Graduating from Aphex Twin's Rephlex label to Warp, UK producer/DJ Leila pulls out all the stops on ''Blood, Looms and Blooms''. From collaborating with chanteuse (and muse to Tricky and Danger Mouse) Martina Topley Bird, to incorporating everything from deep techno to postmodern hip-hop and classic soundtrack styles, ''Blood, Looms and Blooms'' is the most original album you're likely to hear in 2008.
Review by Heather Phares
Her first album in eight years and her Warp debut, Leila's Blood, Looms and Blooms almost didn't happen: after the release of 2000's moody, murky The Courtesy of Choice, she lost both of her parents and, for a long time, her interest in making music. With the encouragement of her friends and family, Leila returned to the studio and recorded these songs, often with her family and friends -- who include Terry Hall and Martina Topley-Bird -- in there with her. While Blood, Looms and Blooms' very existence is somewhat surprising, it's even more remarkable that this is Leila's most uplifting work, given the loss that preceded it. Far from wallowing in grief (though that would certainly be understandable), Leila crafts vivid tracks that cast as much light as they do shadow. "Little Acorns" is downright mischievous, bouncing along on a good-natured beat as Khemahl and Thaon Richardson hum and babble with childlike glee. Terry Hall's tracks borrow some of the Specials' forays into woozy, carnivalesque atmospheres: "Time to Blow"'s winding melody and tumbling keyboards update his unique brand of whimsy, while album closer "Why Should I Worry," a duet between Hall and Topley-Bird, plays like a show tune that's somehow nostalgic and futuristic at the same time. The ominous undercurrents of Like Weather and The Courtesy of Choice also resurface, especially on "Mollie," which opens Blood, Looms and Blooms with some very uneasy listening: a blippy drum machine beat gives way to dense distortion and huge swaths of atmospheric electronics while skittering percussion and a vaguely Middle Eastern melody lurk in the background, creating an exquisite -- and exquisitely tense -- atmosphere. The only song more massive on Blood, Looms and Blooms is the wittily named "Mettle," which, with its giant fuzz bass, lapping water, and guitars corroded with distortion, sounds like an enormous engine pumping at the center of the world. Even the tracks that recall the monochromatic territory of Leila's previous albums, such as "Daisies, Cats and Spacemen" (which is sung by her sister, Roya Arab) and the funky yet dramatic Topley-Bird showcase "Deflect," have something unique unfolding at every turn, while "Lush Dolphins"' playfully darting synth melodies and "The Exotics"' otherworldly lounge break entirely new sonic ground for her. Well worth the wait, Blood, Looms and Blooms offers more proof of why Leila has been hailed by Gilles Peterson, Aphex Twin, and Björk since she started making music.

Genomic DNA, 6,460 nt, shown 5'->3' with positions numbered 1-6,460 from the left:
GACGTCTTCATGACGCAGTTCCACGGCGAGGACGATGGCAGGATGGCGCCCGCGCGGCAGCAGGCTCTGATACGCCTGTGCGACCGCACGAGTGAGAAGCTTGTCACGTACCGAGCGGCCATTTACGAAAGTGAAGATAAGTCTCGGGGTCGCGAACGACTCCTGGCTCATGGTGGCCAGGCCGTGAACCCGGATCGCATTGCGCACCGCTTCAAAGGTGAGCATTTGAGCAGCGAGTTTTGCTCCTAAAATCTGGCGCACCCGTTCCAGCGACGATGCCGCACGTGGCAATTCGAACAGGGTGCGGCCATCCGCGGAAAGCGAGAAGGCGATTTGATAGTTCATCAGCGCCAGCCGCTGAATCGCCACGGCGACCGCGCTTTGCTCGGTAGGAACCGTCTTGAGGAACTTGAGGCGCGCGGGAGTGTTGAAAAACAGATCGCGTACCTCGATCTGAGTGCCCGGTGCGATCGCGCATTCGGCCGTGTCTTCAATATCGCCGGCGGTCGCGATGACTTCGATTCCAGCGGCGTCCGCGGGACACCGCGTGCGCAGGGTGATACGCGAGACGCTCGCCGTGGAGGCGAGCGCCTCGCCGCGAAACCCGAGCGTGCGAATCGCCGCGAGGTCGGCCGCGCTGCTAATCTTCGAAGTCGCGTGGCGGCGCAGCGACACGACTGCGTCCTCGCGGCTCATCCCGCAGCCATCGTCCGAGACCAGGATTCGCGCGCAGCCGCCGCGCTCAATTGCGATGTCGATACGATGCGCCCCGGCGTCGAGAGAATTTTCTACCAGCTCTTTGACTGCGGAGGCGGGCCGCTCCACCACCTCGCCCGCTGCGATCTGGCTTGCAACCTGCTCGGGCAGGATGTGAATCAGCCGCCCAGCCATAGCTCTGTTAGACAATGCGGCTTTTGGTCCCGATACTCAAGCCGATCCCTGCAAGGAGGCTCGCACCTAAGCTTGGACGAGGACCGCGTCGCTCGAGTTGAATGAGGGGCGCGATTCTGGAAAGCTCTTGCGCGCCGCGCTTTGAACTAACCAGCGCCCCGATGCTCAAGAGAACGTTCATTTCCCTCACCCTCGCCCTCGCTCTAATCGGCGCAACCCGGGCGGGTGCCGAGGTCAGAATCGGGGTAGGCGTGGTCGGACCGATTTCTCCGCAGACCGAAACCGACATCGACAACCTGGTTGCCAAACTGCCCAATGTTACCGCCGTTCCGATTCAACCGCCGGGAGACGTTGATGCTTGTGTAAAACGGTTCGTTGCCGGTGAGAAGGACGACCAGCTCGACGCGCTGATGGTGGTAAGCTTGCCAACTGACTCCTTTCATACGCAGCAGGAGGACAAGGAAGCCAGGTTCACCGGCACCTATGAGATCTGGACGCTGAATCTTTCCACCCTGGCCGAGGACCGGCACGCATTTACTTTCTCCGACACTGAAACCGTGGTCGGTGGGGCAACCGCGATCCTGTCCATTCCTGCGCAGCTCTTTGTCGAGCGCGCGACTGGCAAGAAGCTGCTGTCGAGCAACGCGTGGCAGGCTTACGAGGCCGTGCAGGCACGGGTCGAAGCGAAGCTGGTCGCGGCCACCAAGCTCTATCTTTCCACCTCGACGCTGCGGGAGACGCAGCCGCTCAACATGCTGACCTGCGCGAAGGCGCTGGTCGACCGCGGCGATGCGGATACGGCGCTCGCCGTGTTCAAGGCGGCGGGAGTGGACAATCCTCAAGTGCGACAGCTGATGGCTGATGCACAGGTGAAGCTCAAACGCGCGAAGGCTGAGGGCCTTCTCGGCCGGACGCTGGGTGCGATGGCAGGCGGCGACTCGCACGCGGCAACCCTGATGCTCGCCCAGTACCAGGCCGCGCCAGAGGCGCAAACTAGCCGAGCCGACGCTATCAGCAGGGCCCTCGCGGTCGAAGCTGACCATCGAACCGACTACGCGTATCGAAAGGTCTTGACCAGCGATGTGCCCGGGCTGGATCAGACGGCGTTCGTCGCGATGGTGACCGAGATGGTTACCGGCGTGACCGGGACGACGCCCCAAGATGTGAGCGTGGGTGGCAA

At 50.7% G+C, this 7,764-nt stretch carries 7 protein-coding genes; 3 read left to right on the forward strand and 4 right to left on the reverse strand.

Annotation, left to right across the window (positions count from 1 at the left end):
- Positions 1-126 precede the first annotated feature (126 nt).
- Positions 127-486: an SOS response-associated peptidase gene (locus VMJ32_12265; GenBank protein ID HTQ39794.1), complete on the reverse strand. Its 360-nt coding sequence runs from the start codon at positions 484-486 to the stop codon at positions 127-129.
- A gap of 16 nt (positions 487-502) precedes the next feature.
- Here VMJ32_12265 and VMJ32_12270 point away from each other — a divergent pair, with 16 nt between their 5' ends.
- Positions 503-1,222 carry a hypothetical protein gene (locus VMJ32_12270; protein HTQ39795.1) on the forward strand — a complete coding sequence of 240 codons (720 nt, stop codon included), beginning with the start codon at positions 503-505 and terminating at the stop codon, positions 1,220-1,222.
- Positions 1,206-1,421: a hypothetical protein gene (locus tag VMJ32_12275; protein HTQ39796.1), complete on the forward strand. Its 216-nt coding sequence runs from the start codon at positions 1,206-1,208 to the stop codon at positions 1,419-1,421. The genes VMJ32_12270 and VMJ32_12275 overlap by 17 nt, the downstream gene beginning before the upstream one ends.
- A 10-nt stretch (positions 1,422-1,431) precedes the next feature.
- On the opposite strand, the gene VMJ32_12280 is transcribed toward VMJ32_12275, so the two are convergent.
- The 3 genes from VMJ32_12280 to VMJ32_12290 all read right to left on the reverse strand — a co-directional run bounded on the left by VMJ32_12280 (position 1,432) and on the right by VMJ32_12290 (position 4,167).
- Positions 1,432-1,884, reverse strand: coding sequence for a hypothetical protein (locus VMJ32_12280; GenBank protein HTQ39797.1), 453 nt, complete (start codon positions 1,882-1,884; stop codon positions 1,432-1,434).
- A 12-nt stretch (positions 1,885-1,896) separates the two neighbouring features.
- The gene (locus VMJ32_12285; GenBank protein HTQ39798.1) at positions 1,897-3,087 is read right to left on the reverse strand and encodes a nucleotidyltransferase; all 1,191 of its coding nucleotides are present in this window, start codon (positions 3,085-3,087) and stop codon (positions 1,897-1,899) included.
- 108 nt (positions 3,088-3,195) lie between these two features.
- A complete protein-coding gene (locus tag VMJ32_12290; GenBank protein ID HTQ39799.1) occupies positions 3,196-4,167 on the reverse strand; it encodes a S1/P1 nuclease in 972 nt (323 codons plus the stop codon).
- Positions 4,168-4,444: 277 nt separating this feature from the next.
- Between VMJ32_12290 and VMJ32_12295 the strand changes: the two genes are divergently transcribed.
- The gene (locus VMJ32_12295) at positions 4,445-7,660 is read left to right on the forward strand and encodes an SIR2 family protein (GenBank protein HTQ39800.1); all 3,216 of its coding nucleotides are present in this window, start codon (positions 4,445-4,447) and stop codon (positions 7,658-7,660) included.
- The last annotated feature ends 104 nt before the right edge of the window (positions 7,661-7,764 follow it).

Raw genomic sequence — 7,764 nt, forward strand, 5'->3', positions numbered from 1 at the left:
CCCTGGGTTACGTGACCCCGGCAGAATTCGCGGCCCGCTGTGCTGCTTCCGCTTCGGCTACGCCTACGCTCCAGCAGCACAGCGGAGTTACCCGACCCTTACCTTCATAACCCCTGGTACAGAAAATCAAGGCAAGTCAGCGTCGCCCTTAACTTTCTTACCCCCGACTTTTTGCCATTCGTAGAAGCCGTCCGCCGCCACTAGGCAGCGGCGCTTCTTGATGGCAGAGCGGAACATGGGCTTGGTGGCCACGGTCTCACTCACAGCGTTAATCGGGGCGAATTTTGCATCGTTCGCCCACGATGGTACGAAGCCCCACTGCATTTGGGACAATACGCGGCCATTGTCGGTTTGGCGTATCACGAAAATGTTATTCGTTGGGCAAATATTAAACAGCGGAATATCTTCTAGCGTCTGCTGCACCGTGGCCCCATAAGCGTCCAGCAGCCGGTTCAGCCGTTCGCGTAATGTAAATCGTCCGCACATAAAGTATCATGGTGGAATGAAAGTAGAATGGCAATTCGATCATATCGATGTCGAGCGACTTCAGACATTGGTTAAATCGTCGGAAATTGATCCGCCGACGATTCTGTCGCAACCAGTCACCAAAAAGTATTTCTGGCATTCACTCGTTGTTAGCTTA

Blood, Looms and Blooms
Combined Rating: 80%
The experimental music movement Fluxus produced a number of pieces designed to use traditional instruments in non-traditional and unintended ways. A piano used as a mantle for a vase of flowers was just as legitimately musical as its employment for virtuosic ivory tinkling. Flash forward a few decades and you have early techno and house producers who bragged about having thrown out the manuals upon buying a new piece of equipment. The goal here was similar: to extract something new and unique from an instrument by purposefully ignoring how it was “supposed” to be used.